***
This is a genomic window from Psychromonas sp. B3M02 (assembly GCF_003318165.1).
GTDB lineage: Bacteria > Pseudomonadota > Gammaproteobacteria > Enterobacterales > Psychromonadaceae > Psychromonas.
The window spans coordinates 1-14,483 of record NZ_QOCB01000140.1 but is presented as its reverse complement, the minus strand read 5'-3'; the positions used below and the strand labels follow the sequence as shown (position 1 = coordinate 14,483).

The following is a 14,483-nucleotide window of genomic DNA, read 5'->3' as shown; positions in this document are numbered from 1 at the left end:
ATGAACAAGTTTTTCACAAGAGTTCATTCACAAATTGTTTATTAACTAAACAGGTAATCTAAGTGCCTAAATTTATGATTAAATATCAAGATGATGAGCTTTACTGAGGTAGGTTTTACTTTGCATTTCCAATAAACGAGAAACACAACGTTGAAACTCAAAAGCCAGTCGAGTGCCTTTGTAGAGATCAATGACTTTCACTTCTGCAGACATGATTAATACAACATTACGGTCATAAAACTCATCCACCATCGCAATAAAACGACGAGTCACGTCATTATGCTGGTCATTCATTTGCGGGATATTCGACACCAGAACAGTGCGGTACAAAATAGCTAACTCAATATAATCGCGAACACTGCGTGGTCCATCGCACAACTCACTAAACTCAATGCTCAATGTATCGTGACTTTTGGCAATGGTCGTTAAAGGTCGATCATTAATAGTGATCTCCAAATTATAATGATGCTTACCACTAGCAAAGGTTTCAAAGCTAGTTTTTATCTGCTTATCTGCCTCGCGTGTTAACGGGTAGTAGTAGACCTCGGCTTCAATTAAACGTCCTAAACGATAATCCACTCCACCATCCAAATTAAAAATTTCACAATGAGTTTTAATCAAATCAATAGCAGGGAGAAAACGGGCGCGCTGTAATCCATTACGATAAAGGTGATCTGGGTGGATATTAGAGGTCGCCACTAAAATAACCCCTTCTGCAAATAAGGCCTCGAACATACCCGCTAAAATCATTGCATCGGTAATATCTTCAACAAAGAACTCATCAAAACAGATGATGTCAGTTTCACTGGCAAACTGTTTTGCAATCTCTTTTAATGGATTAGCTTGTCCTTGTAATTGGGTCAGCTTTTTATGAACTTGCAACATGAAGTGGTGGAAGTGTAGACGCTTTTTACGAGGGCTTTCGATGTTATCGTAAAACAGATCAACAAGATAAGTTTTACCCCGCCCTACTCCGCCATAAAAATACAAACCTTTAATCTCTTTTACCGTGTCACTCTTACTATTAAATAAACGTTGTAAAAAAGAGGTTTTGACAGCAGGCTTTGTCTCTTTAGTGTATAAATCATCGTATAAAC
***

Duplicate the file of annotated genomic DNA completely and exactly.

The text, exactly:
This is a genomic window from Psychromonas sp. B3M02 (assembly GCF_003318165.1).
GTDB lineage: Bacteria > Pseudomonadota > Gammaproteobacteria > Enterobacterales > Psychromonadaceae > Psychromonas.
The window spans coordinates 1-14,483 of record NZ_QOCB01000140.1 but is presented as its reverse complement, the minus strand read 5'-3'; the positions used below and the strand labels follow the sequence as shown (position 1 = coordinate 14,483).

The following is a 14,483-nucleotide window of genomic DNA, read 5'->3' as shown; positions in this document are numbered from 1 at the left end:
ATGAACAAGTTTTTCACAAGAGTTCATTCACAAATTGTTTATTAACTAAACAGGTAATCTAAGTGCCTAAATTTATGATTAAATATCAAGATGATGAGCTTTACTGAGGTAGGTTTTACTTTGCATTTCCAATAAACGAGAAACACAACGTTGAAACTCAAAAGCCAGTCGAGTGCCTTTGTAGAGATCAATGACTTTCACTTCTGCAGACATGATTAATACAACATTACGGTCATAAAACTCATCCACCATCGCAATAAAACGACGAGTCACGTCATTATGCTGGTCATTCATTTGCGGGATATTCGACACCAGAACAGTGCGGTACAAAATAGCTAACTCAATATAATCGCGAACACTGCGTGGTCCATCGCACAACTCACTAAACTCAATGCTCAATGTATCGTGACTTTTGGCAATGGTCGTTAAAGGTCGATCATTAATAGTGATCTCCAAATTATAATGATGCTTACCACTAGCAAAGGTTTCAAAGCTAGTTTTTATCTGCTTATCTGCCTCGCGTGTTAACGGGTAGTAGTAGACCTCGGCTTCAATTAAACGTCCTAAACGATAATCCACTCCACCATCCAAATTAAAAATTTCACAATGAGTTTTAATCAAATCAATAGCAGGGAGAAAACGGGCGCGCTGTAATCCATTACGATAAAGGTGATCTGGGTGGATATTAGAGGTCGCCACTAAAATAACCCCTTCTGCAAATAAGGCCTCGAACATACCCGCTAAAATCATTGCATCGGTAATATCTTCAACAAAGAACTCATCAAAACAGATGATGTCAGTTTCACTGGCAAACTGTTTTGCAATCTCTTTTAATGGATTAGCTTGTCCTTGTAATTGGGTCAGCTTTTTATGAACTTGCAACATGAAGTGGTGGAAGTGTAGACGCTTTTTACGAGGGCTTTCGATGTTATCGTAAAACAGATCAACAAGATAAGTTTTACCCCGCCCTACTCCGCCATAAAAATACAAACCTTTAATCTCTTTTACCGTGTCACTCTTACTATTAAATAAACGTTGTAAAAAAGAGGTTTTGACAGCAGGCTTTGTCTCTTTAGTGTATAAATCATCGTATAAAC